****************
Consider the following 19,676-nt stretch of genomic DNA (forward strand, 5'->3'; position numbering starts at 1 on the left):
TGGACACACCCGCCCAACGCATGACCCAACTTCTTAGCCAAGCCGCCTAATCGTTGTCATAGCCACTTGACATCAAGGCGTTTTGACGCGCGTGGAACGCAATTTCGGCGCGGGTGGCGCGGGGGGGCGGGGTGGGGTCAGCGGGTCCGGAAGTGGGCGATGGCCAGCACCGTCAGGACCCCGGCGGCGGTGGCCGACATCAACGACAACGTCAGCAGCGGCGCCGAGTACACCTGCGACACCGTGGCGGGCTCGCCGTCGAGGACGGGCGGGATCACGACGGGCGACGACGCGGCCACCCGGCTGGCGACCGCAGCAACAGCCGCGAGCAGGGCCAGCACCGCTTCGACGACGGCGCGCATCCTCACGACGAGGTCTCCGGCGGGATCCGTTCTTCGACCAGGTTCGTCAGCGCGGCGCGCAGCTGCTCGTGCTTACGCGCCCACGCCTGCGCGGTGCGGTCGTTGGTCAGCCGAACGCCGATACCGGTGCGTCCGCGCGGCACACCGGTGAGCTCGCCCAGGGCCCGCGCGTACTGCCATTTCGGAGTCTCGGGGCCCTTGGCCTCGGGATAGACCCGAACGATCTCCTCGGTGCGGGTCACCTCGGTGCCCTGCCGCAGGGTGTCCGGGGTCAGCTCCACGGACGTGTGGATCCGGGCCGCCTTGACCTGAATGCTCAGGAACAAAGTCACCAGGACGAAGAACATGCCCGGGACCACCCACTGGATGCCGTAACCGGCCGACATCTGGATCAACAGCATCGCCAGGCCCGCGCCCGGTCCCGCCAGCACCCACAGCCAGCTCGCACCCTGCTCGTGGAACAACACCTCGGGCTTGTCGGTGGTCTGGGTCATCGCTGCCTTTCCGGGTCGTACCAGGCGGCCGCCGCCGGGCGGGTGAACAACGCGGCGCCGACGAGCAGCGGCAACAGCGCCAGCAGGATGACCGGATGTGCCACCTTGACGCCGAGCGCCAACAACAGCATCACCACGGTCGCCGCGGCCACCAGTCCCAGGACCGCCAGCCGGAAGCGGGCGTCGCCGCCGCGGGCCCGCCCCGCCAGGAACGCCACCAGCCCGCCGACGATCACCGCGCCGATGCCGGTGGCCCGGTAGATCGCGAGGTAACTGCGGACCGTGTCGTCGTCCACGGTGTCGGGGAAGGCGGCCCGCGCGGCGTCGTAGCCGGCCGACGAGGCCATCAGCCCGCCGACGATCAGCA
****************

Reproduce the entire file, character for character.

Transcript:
Consider the following 19,676-nt stretch of genomic DNA (forward strand, 5'->3'; position numbering starts at 1 on the left):
TGGACACACCCGCCCAACGCATGACCCAACTTCTTAGCCAAGCCGCCTAATCGTTGTCATAGCCACTTGACATCAAGGCGTTTTGACGCGCGTGGAACGCAATTTCGGCGCGGGTGGCGCGGGGGGGCGGGGTGGGGTCAGCGGGTCCGGAAGTGGGCGATGGCCAGCACCGTCAGGACCCCGGCGGCGGTGGCCGACATCAACGACAACGTCAGCAGCGGCGCCGAGTACACCTGCGACACCGTGGCGGGCTCGCCGTCGAGGACGGGCGGGATCACGACGGGCGACGACGCGGCCACCCGGCTGGCGACCGCAGCAACAGCCGCGAGCAGGGCCAGCACCGCTTCGACGACGGCGCGCATCCTCACGACGAGGTCTCCGGCGGGATCCGTTCTTCGACCAGGTTCGTCAGCGCGGCGCGCAGCTGCTCGTGCTTACGCGCCCACGCCTGCGCGGTGCGGTCGTTGGTCAGCCGAACGCCGATACCGGTGCGTCCGCGCGGCACACCGGTGAGCTCGCCCAGGGCCCGCGCGTACTGCCATTTCGGAGTCTCGGGGCCCTTGGCCTCGGGATAGACCCGAACGATCTCCTCGGTGCGGGTCACCTCGGTGCCCTGCCGCAGGGTGTCCGGGGTCAGCTCCACGGACGTGTGGATCCGGGCCGCCTTGACCTGAATGCTCAGGAACAAAGTCACCAGGACGAAGAACATGCCCGGGACCACCCACTGGATGCCGTAACCGGCCGACATCTGGATCAACAGCATCGCCAGGCCCGCGCCCGGTCCCGCCAGCACCCACAGCCAGCTCGCACCCTGCTCGTGGAACAACACCTCGGGCTTGTCGGTGGTCTGGGTCATCGCTGCCTTTCCGGGTCGTACCAGGCGGCCGCCGCCGGGCGGGTGAACAACGCGGCGCCGACGAGCAGCGGCAACAGCGCCAGCAGGATGACCGGATGTGCCACCTTGACGCCGAGCGCCAACAACAGCATCACCACGGTCGCCGCGGCCACCAGTCCCAGGACCGCCAGCCGGAAGCGGGCGTCGCCGCCGCGGGCCCGCCCCGCCAGGAACGCCACCAGCCCGCCGACGATCACCGCGCCGATGCCGGTGGCCCGGTAGATCGCGAGGTAACTGCGGACCGTGTCGTCGTCCACGGTGTCGGGGAAGGCGGCCCGCGCGGCGTCGTAGCCGGCCGACGAGGCCATCAGCCCGCCGACGATCAGCA